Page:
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Comments (88) (Closed)


Noor Kamal
Jan 04, 2012 04:32pm
- "how irreparably pakistan has become". in case you did not know pakistan (a grotesque misnomer) was born 'irreparably broken'.
Asad Shairani
Jan 04, 2012 04:42pm
The majority is not silent. And sadly - it is the one showering those petals at Qadri.
kashif
Jan 04, 2012 04:45pm
some how i have this feeling that between Salman Taseer & Qadri, we require a middle path. i wished salaman taseer, being a member of the ruling party, should have come up with some sort of legislation to revamp these laws.
raika45
Jan 04, 2012 05:02pm
When a group of people take a religion of peace and understanding and turn it on it's head,mayhem occurs.It gets compounded when the others stand with arms folded and unwilling to correct the situation.Unfortunately it happens most in muslim dominated countries.The lack of will to stand up against such trouble creators is sadly lacking in your people.Can't blame you when the keepers of law and order are clueless or impotent to act.What a shame.
Abu Aayan
Jan 04, 2012 05:22pm
So true .. It is reaching to the limit of being irreparable. I am with those who will not compromise .. who will opt to feel the right way and then say it out .. I am with those who hope and pray that may the real "peaceful" name of Islam is demonstrated by those who associate themselves with it. .. I dont who else is with us ... But that does not really matter ... even if I am alone .. I am like this ... and would prefer to be the target of another Qadri than dieing while being a hostage to my own conscious
jamil tunio
Jan 04, 2012 05:28pm
we should have the courage to resist againist injustice and promote peace and love in pakistan and through out the world. we all should fight against injustice.
Tauheed Ahmed
Jan 04, 2012 05:35pm
I understand what your and other decent Pakistanis' concern at this conduct of all kinds of criminal and indecent behavior in Pakistan that is than covered up in the name of Islam. We can blame ourselves for being fooled by these criminals who have resulted in the deaths and injury to so many Pakistanis as well as severe economic losses to Pakistan, not to mention the bad name they have given to our fine religion of Islam. However, the average Pakistani is not like these criminals - and the proof is during elections when "religious parties" hardly receive any votes. Let us pray that the Pakistanis stop being fooled by this mask of "Islam pasand" that they wear, comes sooner rather than later.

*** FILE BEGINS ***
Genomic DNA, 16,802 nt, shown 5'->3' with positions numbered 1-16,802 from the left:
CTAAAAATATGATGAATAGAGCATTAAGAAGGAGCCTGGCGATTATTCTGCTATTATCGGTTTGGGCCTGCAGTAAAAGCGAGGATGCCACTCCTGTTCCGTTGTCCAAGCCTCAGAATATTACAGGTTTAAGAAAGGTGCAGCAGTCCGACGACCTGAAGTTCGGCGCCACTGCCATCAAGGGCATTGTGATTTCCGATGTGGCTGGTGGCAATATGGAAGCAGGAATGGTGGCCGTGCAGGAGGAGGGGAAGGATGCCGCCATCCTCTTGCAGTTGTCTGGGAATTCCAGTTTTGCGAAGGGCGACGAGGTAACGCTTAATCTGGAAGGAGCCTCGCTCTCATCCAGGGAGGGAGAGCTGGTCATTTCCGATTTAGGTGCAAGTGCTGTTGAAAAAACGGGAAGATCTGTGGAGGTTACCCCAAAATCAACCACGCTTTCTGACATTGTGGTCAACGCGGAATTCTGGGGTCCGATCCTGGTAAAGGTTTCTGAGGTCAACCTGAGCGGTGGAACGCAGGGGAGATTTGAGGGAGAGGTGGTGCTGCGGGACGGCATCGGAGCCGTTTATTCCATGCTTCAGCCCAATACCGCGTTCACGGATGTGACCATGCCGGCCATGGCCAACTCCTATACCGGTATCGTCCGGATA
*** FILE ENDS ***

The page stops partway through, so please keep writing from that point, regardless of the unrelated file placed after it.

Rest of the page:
AHA
Jan 04, 2012 06:01pm
I disagree. There was nothing wrong with Pakistan when Jinnah created it. Had the ideology of Jinnah survived, we would have become a progressive and a highly respected nation. It is the policies of all leadership after Jinnah that have let Pakistan down.
Vijay K
Jan 04, 2012 06:05pm
The worst crimes have always been committed in the name of religion
Shaikh
Jan 04, 2012 06:28pm
I wish and pray that one day the heading of such topic's would change from "The Silent Majority" to the "Active-Just-Outspoken Majority"... but we still have a long way to go in that direction. I share the same Respect, Honour and Dignity for Mr.Salman Taseer as any honest-just and upright Man would do. Last but not the least. I try my best to be a practising Muslim and Islam more-so-then-ever asks of me as a duty to support Justice and Peace and REJECT people like Qadri who are a Disgrace to not just Islam but to my Mother-land Pakistan. Peace !!!
AK
Jan 04, 2012 06:33pm
All that Taseer did was to criticize a man-made law, i.e. the interpretation of Quran and Sunnah as per a few men. Treating this as blasphemy is like elevating the status of man-made laws to divine levels. The reason that majority remains silent or supportive of Qadri's actions is because there is no counter-opinion publicly available from scholars vs. the hateful tirade narrated by Qadri's supporters. There are many enlightened scholars who have a different opinion on blasphemy laws... but most are too scared to voice it out publicly. The only one who voiced out a counter opinion publicly was Javed Ghamidi and he is in exile.